Medical Editor: John P. Cunha, DO, FACOEP
Lutathera (lutetium Lu 177 dotatate) Injection is a radiolabeled somatostatin analog indicated for the treatment of somatostatin receptor-positive gastro-enteropancreatic neuroendocrine tumors (GEP-NETs), including foregut, midgut, and hindgut neuroendocrine tumors in adults. Common side effects of Lutathera include low level of lymphocytes in the blood (lymphopenia), increased GGT, vomiting, nausea, increased AST, increased ALT, high blood sugar (hyperglycemia), low blood potassium (hypokalemia), fatigue, abdominal pain, diarrhea, decreased appetite, headache, dizziness, swelling or pain in extremities, flushing, back pain, anxiety, kidney failure, hair loss, high blood pressure (hypertension), cough, and constipation.
The dose of Lutathera is 7.4 GBq (200 mCi) administered every 8 weeks for a total of 4 doses. Lutathera may interact with somatostatin analogs. Tell your doctor all medications and supplements you use. Tell your doctor if you are pregnant or plan to become pregnant before using Lutathera; it may harm a fetus. Because of the potential risk for serious adverse reactions in breastfed infants, breastfeeding is not recommended while using Lutathera and for 2.5 months after the final dose.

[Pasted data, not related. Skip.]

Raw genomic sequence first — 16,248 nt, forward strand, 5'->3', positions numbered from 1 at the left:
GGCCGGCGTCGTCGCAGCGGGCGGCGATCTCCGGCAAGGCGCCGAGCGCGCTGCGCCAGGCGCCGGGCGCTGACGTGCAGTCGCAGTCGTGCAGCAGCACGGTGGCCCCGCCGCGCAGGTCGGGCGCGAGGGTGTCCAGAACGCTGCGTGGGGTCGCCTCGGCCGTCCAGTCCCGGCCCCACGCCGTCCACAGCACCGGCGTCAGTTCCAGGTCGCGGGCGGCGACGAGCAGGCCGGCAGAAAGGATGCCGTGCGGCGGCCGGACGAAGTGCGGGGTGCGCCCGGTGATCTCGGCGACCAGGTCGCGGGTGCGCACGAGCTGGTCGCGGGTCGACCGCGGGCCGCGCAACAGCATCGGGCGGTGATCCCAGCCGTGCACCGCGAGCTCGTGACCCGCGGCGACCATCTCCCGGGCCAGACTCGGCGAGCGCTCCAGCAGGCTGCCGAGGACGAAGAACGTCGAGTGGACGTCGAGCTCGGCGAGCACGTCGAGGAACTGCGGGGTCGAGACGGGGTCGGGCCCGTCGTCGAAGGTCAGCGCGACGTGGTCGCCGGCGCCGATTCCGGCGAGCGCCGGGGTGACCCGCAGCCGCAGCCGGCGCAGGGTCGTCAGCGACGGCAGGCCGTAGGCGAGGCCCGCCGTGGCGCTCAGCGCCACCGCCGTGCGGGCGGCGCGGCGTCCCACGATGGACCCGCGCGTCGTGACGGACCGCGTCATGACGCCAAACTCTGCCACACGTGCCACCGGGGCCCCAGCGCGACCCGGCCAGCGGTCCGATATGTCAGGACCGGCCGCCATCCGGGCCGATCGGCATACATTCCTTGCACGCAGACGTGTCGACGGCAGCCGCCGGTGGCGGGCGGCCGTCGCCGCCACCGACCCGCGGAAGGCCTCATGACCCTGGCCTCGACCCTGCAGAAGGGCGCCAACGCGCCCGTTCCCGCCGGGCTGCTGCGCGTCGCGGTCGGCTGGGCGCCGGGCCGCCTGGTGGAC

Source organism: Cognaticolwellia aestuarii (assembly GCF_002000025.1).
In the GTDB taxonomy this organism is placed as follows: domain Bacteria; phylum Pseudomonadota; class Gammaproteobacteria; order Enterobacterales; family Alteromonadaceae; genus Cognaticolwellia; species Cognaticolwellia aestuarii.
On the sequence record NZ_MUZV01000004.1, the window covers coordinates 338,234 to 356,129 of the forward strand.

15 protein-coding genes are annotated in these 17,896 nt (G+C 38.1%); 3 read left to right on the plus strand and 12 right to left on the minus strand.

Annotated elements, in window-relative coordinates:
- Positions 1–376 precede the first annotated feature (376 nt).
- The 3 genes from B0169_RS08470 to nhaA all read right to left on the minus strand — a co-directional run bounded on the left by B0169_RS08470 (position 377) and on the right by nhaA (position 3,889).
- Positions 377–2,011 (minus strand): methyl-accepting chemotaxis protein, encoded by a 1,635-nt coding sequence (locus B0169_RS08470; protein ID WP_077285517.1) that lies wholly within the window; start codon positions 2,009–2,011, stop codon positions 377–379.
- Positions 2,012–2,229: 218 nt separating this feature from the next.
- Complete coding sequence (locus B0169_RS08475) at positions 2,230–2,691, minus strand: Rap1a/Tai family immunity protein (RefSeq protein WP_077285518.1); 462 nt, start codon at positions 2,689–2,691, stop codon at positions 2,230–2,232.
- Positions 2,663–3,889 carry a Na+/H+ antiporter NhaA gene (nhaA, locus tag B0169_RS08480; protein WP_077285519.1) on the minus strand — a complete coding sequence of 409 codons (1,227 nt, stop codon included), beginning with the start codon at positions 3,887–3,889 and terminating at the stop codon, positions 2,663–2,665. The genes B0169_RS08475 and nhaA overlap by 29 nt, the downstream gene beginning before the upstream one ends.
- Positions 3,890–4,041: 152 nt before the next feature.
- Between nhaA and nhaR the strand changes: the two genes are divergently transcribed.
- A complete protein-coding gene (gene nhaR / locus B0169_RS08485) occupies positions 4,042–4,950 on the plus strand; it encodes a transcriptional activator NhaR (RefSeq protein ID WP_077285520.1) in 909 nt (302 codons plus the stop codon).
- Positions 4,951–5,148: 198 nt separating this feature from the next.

Our Lutathera (lutetium Lu 177 dotatate) Injection, for Intravenous Use Side Effects Drug Center provides a comprehensive view of available drug information on the potential side effects when taking this medication.
This is not a complete list of side effects and others may occur. Call your doctor for medical advice about side effects. You may report side effects to FDA at 1-800-FDA-1088.
The following serious adverse reactions are described elsewhere in the labeling.
- Myelosuppression [see WARNINGS AND PRECAUTIONS]
- Secondary Myelodysplastic Syndrome and Leukemia [see WARNINGS AND PRECAUTIONS]
- Renal Toxicity [see WARNINGS AND PRECAUTIONS]
- Hepatotoxicity [see WARNINGS AND PRECAUTIONS]
- Neuroendocrine Hormonal Crisis [see WARNINGS AND PRECAUTIONS]
Clinical Trials Experience
Because clinical trials are conducted under widely varying conditions, adverse reaction rates observed in the clinical trials of a drug cannot be directly compared to rates in the clinical trials of another drug and may not reflect the rates observed in practice.